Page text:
That’s on top of a $7,500 tax credit offered by the federal government.
The Nissan LEAF has a $32,780 base price while the Chevrolet Volt starts at $41,000. Together, the two subsidies will lower the effective cost of a Nissan LEAF to $22,780, or a Chevrolet Volt to $31,000.
The $2.5 million state program, which provides perks on purchases in addition to generous federal incentives to buyers of electric cars, makes Tennessee at least the fourth state with such extra benefits. Some states, such as California, Georgia and Oregon, also offer additional tax breaks that lower the price further. California has a $5,000 incentive for buyers of all-electric, plug-in vehicles.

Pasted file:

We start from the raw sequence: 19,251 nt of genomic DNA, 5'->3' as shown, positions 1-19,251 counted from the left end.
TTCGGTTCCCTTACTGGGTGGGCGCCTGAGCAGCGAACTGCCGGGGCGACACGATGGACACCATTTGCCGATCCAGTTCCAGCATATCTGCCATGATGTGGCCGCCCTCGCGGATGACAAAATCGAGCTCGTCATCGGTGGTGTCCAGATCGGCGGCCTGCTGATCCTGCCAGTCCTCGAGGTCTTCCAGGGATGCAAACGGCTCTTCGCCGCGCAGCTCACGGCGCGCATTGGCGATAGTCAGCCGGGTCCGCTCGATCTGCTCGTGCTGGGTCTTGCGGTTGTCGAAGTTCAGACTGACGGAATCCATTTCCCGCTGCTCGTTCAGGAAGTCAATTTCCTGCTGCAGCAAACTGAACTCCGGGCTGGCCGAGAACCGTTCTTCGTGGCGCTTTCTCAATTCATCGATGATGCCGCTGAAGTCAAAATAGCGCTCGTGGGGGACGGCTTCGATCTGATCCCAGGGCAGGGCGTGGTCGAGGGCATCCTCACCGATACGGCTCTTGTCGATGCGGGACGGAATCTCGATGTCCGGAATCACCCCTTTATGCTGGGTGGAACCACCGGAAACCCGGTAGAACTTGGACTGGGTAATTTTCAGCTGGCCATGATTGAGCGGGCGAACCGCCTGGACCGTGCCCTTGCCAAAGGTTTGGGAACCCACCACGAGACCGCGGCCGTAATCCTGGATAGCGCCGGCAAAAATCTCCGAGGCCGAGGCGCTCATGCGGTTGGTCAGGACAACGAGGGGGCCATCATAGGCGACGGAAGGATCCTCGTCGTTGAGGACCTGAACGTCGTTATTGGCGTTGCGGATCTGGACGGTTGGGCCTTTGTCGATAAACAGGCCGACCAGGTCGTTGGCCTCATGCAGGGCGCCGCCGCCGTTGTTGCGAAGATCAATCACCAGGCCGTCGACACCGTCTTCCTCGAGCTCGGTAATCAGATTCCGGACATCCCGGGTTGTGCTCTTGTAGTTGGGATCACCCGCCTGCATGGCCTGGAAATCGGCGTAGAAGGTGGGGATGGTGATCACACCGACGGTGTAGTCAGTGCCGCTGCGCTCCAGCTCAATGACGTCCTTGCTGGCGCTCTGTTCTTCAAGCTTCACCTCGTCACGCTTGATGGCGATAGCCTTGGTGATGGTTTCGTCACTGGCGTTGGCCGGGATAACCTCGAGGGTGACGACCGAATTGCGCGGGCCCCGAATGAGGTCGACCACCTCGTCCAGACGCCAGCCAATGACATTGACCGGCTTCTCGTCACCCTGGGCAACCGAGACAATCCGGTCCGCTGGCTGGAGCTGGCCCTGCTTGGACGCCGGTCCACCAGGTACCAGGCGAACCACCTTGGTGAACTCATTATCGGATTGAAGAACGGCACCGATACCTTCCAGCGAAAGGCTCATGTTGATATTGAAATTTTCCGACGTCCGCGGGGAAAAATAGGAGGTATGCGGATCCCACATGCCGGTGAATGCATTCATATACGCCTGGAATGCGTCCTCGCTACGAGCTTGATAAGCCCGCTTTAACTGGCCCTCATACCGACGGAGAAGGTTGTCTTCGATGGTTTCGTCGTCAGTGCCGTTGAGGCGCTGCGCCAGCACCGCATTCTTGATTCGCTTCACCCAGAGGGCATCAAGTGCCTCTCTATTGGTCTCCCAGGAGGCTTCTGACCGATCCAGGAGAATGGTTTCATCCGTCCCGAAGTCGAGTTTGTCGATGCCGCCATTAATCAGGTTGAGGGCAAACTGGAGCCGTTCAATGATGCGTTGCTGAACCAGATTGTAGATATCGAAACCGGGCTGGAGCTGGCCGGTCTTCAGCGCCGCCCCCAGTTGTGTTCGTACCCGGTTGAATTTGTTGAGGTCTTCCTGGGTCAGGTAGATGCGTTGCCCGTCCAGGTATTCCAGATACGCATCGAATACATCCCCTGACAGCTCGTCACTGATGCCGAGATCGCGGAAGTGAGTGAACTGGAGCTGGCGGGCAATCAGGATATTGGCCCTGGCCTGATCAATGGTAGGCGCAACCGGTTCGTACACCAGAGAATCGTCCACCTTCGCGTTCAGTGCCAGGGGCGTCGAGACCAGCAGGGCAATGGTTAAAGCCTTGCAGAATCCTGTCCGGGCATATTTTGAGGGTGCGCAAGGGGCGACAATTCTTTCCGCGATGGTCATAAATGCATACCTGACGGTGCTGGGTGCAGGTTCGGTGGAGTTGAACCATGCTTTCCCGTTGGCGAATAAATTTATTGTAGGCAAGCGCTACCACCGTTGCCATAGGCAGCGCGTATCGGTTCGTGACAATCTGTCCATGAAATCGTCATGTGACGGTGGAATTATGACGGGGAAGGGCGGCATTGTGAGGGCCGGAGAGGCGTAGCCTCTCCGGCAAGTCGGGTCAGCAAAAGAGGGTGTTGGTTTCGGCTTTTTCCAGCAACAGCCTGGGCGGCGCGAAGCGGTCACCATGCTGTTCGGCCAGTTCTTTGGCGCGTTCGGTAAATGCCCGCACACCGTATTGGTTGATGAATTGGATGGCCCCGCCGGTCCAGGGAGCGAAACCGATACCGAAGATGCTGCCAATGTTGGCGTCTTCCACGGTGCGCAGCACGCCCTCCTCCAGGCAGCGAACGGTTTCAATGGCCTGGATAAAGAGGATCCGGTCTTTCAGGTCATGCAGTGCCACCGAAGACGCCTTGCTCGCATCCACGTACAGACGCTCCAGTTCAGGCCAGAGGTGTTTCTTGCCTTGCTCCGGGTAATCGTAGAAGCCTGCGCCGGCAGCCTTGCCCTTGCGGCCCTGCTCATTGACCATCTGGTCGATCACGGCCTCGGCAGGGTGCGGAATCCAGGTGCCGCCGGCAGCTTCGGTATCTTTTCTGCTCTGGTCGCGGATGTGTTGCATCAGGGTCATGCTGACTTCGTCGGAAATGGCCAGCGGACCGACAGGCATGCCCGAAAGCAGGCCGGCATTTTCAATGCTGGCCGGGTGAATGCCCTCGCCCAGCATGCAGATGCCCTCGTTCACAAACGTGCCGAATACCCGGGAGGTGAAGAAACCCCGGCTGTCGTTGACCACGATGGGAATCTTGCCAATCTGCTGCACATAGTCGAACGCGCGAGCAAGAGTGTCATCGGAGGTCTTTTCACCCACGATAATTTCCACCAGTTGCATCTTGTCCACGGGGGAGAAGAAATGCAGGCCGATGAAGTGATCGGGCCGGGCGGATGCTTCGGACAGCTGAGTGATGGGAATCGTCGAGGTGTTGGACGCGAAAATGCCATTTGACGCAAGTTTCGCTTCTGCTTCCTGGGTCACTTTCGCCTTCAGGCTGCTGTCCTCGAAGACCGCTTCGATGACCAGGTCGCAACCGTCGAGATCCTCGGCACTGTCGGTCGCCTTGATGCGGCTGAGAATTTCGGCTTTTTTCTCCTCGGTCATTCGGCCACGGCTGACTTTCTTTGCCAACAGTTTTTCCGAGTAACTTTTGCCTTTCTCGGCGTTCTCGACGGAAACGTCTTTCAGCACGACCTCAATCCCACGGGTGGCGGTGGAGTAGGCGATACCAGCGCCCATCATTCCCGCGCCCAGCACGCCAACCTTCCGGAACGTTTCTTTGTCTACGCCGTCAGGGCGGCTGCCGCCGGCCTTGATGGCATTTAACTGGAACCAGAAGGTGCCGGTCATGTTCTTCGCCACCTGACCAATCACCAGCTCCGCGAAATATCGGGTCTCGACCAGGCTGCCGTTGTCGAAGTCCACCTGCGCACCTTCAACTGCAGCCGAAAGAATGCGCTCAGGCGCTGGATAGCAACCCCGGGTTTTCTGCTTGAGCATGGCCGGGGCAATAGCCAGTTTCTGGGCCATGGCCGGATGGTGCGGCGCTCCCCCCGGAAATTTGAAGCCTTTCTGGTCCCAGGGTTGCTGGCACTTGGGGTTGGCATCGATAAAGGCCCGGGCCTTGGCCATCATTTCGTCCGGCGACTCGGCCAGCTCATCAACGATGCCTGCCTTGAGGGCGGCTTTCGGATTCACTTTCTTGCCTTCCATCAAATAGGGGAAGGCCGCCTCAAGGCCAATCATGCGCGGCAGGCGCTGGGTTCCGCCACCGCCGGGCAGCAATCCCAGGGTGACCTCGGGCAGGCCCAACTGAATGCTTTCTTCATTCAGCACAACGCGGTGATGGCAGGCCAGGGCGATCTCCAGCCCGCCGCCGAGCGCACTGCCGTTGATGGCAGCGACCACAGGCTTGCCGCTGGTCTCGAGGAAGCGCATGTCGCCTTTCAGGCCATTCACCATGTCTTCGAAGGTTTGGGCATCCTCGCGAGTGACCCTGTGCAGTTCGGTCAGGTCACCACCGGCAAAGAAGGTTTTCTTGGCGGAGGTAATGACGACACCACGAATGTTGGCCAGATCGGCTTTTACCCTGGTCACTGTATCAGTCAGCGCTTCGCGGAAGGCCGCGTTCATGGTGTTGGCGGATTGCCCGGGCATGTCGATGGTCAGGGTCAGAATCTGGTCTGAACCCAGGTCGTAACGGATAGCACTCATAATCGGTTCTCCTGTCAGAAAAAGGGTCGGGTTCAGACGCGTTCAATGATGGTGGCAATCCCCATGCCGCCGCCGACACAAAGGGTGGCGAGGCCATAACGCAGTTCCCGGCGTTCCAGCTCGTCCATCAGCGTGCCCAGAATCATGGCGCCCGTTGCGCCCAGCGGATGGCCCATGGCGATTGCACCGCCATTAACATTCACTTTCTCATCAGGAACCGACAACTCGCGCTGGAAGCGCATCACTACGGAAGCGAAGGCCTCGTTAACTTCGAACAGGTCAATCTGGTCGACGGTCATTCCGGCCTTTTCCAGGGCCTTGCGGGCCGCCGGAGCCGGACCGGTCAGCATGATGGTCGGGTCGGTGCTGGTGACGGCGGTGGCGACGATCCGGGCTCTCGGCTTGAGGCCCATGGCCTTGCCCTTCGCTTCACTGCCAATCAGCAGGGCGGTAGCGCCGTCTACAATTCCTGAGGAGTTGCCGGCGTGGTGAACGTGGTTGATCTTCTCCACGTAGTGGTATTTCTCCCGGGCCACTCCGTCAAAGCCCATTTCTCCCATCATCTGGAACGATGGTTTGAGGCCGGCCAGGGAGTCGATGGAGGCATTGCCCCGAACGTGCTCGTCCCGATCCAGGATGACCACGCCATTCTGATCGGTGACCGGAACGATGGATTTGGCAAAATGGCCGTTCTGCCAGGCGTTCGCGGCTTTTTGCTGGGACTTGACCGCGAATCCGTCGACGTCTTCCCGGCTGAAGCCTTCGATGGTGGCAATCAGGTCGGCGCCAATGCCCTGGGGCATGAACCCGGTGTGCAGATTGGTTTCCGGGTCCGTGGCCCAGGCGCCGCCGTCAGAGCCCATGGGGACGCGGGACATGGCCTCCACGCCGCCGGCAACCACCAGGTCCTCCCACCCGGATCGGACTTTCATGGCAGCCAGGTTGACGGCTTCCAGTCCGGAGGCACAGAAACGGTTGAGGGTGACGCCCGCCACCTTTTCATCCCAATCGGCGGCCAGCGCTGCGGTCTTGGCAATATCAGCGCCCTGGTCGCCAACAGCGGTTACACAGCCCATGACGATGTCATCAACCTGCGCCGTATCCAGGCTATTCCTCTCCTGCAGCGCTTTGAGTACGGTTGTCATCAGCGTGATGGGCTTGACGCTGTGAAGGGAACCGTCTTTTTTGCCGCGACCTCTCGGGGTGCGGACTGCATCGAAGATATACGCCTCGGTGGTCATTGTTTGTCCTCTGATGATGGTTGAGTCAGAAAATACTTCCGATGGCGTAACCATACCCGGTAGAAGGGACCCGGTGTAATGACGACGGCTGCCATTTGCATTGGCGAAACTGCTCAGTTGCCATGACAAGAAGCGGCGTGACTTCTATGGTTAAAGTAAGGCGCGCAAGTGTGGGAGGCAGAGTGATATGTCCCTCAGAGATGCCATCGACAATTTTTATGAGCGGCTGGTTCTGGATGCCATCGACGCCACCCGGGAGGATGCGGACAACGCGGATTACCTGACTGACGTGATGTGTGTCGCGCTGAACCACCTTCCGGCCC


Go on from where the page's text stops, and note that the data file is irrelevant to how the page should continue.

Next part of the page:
The state of Tennessee also will be the manufacturing home for the Nissan LEAF beginning in 2012.
Earlier this summer, Nissan broke ground on a production facility in Smyrna, Tenn. that will produce the lithium-ion batteries that power the Nissan LEAF.
The Nissan LEAF also will be produced at the company’s vehicle assembly plant in Smyrna. Nissan LEAF and battery production will create up to 1,300 jobs when the plants are operating at full capacity.
The battery plant is part of a $1.7 billion investment in electric car battery and LEAF assembly capacity in Smyrna, funded mainly by a $1.4 billion U.S. government loan for the construction of the battery plant and the retooling of the assembly plant. The $1.4 billion federal loan to Nissan is part of a $25 billion Advanced Technology Vehicles Manufacturing Loan Program authorized by Congress as part of the Energy Independence and Security Act of 2007.